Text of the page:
HARTFORD, Conn. – Investigation Reveals Data-Entry Mistakes, Not Intentional Bias
An independent investigation report released on Thursday has found that the inaccurate racial profiling data on traffic stops made by the Connecticut State Police was largely due to data-entry mistakes and other mishaps, rather than an intentional effort by troopers to submit false information. The investigation was ordered by Governor Ned Lamont after an audit last year identified numerous troopers who may have submitted false or inaccurate information on thousands of traffic stops to the state’s system for preventing racial profiling.
No Evidence of Misconduct
The report by independent investigators, led by former federal prosecutor Deirdre Daly, stated that while seven officers with discrepancies in their data were referred to state police internal affairs for further review, another 74 officers were found “not likely” to have committed misconduct. The investigators also concluded that there was no evidence to suggest that any trooper engaged in misconduct with the specific intent of skewing the state’s police racial profiling data.
Failures in Reporting Accurate Data
The audit conducted by data analysts at the University of Connecticut had raised doubts about the accuracy of reports on the race and ethnicity of drivers pulled over by police statewide, indicating a disproportionate number of traffic stops involving Black and Hispanic motorists. The independent investigators found “significant failures” by state police in reporting accurate data, primarily due to inadvertent errors and a lack of training for troopers, as well as failures in leadership.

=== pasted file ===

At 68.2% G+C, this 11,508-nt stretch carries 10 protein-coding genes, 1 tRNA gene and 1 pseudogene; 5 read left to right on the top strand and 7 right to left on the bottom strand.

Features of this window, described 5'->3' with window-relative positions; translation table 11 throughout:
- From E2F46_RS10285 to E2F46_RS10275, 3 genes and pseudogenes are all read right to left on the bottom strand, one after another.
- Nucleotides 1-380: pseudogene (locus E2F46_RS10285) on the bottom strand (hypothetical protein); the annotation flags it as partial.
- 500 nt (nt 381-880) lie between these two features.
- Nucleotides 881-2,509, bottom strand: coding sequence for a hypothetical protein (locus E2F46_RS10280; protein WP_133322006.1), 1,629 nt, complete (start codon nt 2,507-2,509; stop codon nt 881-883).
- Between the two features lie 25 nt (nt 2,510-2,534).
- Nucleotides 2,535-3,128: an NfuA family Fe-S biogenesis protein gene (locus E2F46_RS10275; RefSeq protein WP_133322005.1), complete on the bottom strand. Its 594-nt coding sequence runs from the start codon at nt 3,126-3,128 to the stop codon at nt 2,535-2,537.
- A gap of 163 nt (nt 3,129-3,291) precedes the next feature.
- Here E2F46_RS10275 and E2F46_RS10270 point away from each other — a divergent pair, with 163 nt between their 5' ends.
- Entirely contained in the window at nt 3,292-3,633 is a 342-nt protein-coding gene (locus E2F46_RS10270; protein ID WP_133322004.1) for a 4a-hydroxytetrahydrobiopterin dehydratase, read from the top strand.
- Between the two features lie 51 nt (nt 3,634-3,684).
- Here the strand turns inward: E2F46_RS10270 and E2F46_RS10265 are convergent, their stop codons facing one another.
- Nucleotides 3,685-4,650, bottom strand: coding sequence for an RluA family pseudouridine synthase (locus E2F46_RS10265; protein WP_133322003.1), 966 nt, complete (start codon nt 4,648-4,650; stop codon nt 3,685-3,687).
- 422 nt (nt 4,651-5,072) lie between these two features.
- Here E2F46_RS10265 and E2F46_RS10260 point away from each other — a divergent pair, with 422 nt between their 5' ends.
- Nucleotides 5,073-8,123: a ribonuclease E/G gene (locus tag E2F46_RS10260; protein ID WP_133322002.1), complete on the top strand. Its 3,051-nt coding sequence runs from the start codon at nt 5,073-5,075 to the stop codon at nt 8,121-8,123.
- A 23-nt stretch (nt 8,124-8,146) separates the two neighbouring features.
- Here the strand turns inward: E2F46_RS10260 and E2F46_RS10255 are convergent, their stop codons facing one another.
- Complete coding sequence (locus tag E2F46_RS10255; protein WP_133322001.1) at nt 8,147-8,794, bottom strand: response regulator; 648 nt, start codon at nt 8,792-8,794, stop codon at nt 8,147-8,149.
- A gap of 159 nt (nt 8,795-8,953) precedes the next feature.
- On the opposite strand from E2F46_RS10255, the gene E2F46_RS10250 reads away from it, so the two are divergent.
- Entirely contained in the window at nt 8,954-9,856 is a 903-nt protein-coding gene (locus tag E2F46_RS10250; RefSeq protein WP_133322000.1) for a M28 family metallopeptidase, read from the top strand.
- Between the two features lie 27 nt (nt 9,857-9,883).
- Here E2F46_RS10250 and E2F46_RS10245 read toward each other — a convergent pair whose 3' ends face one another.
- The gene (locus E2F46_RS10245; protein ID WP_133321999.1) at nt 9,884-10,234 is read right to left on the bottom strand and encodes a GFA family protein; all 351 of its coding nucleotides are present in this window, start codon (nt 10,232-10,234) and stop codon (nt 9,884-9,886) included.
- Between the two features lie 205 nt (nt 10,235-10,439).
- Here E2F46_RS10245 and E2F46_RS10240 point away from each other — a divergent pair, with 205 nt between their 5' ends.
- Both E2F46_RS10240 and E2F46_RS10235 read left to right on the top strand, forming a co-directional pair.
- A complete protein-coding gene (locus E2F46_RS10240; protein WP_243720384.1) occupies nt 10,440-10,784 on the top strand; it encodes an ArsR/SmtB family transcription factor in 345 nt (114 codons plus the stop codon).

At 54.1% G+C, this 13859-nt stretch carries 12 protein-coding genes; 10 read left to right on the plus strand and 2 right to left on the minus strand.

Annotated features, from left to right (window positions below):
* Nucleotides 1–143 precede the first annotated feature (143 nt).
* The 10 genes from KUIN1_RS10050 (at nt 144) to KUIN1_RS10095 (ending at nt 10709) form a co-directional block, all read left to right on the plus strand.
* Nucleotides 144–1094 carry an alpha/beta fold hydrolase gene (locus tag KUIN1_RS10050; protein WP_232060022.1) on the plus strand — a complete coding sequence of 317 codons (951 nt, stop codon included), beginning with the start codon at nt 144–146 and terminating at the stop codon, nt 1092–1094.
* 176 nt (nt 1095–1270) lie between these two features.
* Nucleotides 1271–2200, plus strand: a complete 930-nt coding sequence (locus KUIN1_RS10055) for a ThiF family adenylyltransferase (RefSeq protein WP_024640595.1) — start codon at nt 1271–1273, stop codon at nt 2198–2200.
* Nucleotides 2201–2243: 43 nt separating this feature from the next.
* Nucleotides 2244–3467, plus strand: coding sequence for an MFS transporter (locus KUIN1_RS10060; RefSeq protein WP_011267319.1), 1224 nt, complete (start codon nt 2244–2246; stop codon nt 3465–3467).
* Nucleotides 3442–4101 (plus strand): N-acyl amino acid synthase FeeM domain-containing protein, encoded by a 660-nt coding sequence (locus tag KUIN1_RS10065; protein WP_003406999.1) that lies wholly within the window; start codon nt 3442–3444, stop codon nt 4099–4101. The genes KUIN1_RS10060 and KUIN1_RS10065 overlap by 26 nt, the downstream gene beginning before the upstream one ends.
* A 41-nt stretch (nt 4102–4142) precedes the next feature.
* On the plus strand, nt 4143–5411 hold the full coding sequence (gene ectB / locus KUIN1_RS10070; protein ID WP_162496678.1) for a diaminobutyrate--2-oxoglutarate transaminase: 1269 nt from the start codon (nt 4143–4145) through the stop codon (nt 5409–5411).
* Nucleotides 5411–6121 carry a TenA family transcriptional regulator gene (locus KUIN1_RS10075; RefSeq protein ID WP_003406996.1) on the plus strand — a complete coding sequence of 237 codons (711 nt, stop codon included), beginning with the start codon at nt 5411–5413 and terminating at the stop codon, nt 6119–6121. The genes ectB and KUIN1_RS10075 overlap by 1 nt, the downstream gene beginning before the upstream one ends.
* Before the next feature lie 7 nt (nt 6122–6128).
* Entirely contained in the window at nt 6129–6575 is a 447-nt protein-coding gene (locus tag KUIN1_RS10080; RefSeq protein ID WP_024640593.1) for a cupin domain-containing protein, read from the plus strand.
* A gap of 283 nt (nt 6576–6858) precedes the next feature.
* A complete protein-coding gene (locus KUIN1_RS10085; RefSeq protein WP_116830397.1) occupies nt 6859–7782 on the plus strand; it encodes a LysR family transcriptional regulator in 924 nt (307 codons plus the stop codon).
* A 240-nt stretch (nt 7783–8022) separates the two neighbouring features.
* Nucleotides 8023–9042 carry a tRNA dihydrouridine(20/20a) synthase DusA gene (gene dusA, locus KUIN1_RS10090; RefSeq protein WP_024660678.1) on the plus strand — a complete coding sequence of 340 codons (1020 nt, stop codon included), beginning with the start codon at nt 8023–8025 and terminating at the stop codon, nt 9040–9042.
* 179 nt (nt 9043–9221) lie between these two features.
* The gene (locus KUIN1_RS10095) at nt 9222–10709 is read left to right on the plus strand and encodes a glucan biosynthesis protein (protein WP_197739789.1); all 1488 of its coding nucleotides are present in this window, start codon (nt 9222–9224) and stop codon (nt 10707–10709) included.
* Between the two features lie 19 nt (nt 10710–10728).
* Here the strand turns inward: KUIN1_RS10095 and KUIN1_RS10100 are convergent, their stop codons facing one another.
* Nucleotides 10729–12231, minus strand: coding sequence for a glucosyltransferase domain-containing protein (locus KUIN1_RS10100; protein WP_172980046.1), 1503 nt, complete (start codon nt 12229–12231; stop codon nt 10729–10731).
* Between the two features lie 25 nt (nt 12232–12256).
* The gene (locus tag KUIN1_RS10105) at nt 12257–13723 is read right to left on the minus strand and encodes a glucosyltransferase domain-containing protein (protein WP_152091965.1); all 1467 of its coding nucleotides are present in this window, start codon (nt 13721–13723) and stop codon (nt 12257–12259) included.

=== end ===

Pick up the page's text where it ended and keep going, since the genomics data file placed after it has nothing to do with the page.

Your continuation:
Implications for Troopers and State Police Leadership
The new report disclosed that six troopers and a constable were referred to state police internal affairs investigators due to potential overreporting of the number of traffic stops they made. While no proof of misconduct was found, the reasons for the overreporting could not be determined. Additionally, state police leadership will refer between five and eight additional troopers to internal affairs because of problems with their data.
The state’s new public safety commissioner, Ronnell Higgins, expressed his concern over the potential falsification of traffic stop data and emphasized that troopers referred to internal affairs have been removed from traffic enforcement duties. If misconduct is substantiated, they could face termination and loss of their police certifications.
Continued Review and Investigation
The audit conducted by the University of Connecticut had identified 130 troopers with a significant disparity between traffic stop information submitted to the state database and the court system. Since the audit, state police have cleared nearly 90 of the troopers after reviewing their data. However, the review is still ongoing. The UConn analysts had not investigated whether the questionable data was intentionally falsified or the result of carelessness or human error.
The U.S. departments of Justice and Transportation are currently investigating the ticket data as well.
The state police union, which has been critical of the UConn audit, expressed satisfaction with the new report’s findings. Andrew Matthews, the union’s executive director and a former trooper, stated that the UConn audit had unjustifiably harmed the agency’s reputation and negatively impacted the public’s trust in law enforcement.
Steps Taken to Ensure Data Accuracy
Governor Lamont and Commissioner Higgins emphasized that several measures have already been implemented to ensure the accurate entry of data, including placing computers in all police cruisers, providing training for troopers and supervisors, and conducting regular data audits.
The independent investigation report provides further clarity on the issue of racial profiling in traffic stops made by the Connecticut State Police, highlighting the need for improved data reporting practices and training to prevent future inaccuracies.